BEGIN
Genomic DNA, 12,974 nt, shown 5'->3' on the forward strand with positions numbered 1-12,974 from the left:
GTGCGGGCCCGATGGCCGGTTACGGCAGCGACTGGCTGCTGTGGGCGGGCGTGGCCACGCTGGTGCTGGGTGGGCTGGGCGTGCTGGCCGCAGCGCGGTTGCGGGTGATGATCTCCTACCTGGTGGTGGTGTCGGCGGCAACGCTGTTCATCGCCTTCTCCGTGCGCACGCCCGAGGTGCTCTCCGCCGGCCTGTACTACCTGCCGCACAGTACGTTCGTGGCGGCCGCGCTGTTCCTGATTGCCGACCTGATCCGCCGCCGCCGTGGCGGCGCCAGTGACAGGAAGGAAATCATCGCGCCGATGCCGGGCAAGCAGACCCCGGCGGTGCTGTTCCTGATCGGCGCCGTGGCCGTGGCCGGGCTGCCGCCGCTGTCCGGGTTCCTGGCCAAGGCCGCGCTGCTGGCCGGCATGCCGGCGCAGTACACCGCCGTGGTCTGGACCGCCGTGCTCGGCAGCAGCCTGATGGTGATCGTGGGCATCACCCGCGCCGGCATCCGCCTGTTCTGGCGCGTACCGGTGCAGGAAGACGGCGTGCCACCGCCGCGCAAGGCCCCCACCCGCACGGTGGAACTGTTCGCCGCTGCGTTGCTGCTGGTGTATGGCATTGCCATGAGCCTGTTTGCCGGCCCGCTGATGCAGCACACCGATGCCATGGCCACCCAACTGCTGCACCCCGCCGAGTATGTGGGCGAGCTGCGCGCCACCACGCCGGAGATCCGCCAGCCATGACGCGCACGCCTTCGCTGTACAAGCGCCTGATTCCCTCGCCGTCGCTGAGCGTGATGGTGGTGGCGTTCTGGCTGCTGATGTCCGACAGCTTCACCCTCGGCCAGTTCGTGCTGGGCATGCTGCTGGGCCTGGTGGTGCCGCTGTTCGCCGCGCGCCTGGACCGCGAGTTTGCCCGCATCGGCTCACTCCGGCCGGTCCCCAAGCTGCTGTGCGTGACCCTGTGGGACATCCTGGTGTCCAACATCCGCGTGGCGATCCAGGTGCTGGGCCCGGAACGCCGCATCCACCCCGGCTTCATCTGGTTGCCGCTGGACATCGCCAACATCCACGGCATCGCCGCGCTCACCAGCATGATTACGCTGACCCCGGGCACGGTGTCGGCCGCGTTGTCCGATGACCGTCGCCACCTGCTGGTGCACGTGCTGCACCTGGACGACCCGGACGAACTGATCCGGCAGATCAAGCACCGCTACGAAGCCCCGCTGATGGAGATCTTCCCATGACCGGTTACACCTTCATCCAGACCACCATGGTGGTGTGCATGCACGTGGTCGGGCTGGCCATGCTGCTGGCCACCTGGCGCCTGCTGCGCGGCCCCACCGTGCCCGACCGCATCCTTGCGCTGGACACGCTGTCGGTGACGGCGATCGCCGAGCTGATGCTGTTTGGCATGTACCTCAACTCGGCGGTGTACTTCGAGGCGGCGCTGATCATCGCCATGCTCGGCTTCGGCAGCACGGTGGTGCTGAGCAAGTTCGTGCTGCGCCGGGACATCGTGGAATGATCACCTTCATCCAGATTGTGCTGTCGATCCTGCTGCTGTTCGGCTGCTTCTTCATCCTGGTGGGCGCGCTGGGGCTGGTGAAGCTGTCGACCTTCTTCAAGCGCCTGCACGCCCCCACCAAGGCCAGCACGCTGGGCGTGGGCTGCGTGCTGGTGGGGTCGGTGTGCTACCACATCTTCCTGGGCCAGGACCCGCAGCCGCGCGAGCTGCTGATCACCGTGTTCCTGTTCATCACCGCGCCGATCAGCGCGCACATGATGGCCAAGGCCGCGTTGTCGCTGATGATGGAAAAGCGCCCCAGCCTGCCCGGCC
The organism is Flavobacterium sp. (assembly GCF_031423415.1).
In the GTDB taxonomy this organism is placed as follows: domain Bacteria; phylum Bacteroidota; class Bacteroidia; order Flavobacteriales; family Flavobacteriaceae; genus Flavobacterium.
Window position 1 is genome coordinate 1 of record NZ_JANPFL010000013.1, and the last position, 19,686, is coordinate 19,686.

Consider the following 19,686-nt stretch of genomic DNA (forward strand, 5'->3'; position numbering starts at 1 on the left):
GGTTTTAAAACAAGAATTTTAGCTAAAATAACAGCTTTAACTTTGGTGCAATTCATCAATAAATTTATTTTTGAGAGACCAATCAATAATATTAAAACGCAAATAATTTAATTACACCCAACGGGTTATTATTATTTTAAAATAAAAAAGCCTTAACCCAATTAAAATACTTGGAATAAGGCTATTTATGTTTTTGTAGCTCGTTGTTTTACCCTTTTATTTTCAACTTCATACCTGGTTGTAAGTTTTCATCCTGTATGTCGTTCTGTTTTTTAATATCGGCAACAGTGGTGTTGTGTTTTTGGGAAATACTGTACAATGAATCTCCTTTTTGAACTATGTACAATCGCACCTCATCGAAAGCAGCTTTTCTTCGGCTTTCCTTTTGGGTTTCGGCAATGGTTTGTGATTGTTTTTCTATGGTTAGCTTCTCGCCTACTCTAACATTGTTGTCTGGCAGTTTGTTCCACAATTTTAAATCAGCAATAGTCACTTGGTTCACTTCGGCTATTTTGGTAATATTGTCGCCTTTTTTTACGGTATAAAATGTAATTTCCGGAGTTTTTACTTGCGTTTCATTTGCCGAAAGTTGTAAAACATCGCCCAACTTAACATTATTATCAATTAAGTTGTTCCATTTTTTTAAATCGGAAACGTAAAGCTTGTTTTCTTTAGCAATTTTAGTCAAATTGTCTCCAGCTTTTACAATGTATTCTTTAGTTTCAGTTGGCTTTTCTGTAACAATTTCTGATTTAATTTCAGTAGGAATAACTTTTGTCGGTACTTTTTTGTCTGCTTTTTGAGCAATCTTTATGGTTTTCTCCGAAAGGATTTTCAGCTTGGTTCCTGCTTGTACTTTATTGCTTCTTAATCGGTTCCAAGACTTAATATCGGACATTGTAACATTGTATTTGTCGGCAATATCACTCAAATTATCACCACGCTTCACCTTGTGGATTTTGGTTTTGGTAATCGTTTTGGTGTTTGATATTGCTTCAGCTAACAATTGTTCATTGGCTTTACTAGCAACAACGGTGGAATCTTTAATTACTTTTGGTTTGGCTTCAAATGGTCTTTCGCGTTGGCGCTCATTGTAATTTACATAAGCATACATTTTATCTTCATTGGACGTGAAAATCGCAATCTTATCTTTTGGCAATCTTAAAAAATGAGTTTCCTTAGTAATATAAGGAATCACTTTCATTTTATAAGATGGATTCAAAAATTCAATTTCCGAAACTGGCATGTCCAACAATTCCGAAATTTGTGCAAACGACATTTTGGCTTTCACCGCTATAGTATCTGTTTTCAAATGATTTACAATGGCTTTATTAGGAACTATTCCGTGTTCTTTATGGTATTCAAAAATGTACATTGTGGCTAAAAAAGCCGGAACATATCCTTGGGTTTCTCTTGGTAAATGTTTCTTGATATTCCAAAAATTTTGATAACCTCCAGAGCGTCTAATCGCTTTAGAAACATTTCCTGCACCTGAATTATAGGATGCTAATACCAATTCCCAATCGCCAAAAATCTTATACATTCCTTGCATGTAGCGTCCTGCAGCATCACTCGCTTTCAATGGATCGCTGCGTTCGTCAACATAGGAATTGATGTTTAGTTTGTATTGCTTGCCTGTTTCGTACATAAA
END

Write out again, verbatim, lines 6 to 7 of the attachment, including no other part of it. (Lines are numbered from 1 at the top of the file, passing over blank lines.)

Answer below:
Consider the following 19,686-nt stretch of genomic DNA (forward strand, 5'->3'; position numbering starts at 1 on the left):
GGTTTTAAAACAAGAATTTTAGCTAAAATAACAGCTTTAACTTTGGTGCAATTCATCAATAAATTTATTTTTGAGAGACCAATCAATAATATTAAAACGCAAATAATTTAATTACACCCAACGGGTTATTATTATTTTAAAATAAAAAAGCCTTAACCCAATTAAAATACTTGGAATAAGGCTATTTATGTTTTTGTAGCTCGTTGTTTTACCCTTTTATTTTCAACTTCATACCTGGTTGTAAGTTTTCATCCTGTATGTCGTTCTGTTTTTTAATATCGGCAACAGTGGTGTTGTGTTTTTGGGAAATACTGTACAATGAATCTCCTTTTTGAACTATGTACAATCGCACCTCATCGAAAGCAGCTTTTCTTCGGCTTTCCTTTTGGGTTTCGGCAATGGTTTGTGATTGTTTTTCTATGGTTAGCTTCTCGCCTACTCTAACATTGTTGTCTGGCAGTTTGTTCCACAATTTTAAATCAGCAATAGTCACTTGGTTCACTTCGGCTATTTTGGTAATATTGTCGCCTTTTTTTACGGTATAAAATGTAATTTCCGGAGTTTTTACTTGCGTTTCATTTGCCGAAAGTTGTAAAACATCGCCCAACTTAACATTATTATCAATTAAGTTGTTCCATTTTTTTAAATCGGAAACGTAAAGCTTGTTTTCTTTAGCAATTTTAGTCAAATTGTCTCCAGCTTTTACAATGTATTCTTTAGTTTCAGTTGGCTTTTCTGTAACAATTTCTGATTTAATTTCAGTAGGAATAACTTTTGTCGGTACTTTTTTGTCTGCTTTTTGAGCAATCTTTATGGTTTTCTCCGAAAGGATTTTCAGCTTGGTTCCTGCTTGTACTTTATTGCTTCTTAATCGGTTCCAAGACTTAATATCGGACATTGTAACATTGTATTTGTCGGCAATATCACTCAAATTATCACCACGCTTCACCTTGTGGATTTTGGTTTTGGTAATCGTTTTGGTGTTTGATATTGCTTCAGCTAACAATTGTTCATTGGCTTTACTAGCAACAACGGTGGAATCTTTAATTACTTTTGGTTTGGCTTCAAATGGTCTTTCGCGTTGGCGCTCATTGTAATTTACATAAGCATACATTTTATCTTCATTGGACGTGAAAATCGCAATCTTATCTTTTGGCAATCTTAAAAAATGAGTTTCCTTAGTAATATAAGGAATCACTTTCATTTTATAAGATGGATTCAAAAATTCAATTTCCGAAACTGGCATGTCCAACAATTCCGAAATTTGTGCAAACGACATTTTGGCTTTCACCGCTATAGTATCTGTTTTCAAATGATTTACAATGGCTTTATTAGGAACTATTCCGTGTTCTTTATGGTATTCAAAAATGTACATTGTGGCTAAAAAAGCCGGAACATATCCTTGGGTTTCTCTTGGTAAATGTTTCTTGATATTCCAAAAATTTTGATAACCTCCAGAGCGTCTAATCGCTTTAGAAACATTTCCTGCACCTGAATTATAGGATGCTAATACCAATTCCCAATCGCCAAAAATCTTATACATTCCTTGCATGTAGCGTCCTGCAGCATCACTCGCTTTCAATGGATCGCTGCGTTCGTCAACATAGGAATTGATGTTTAGTTTGTATTGCTTGCCTGTTTCGTACATAAA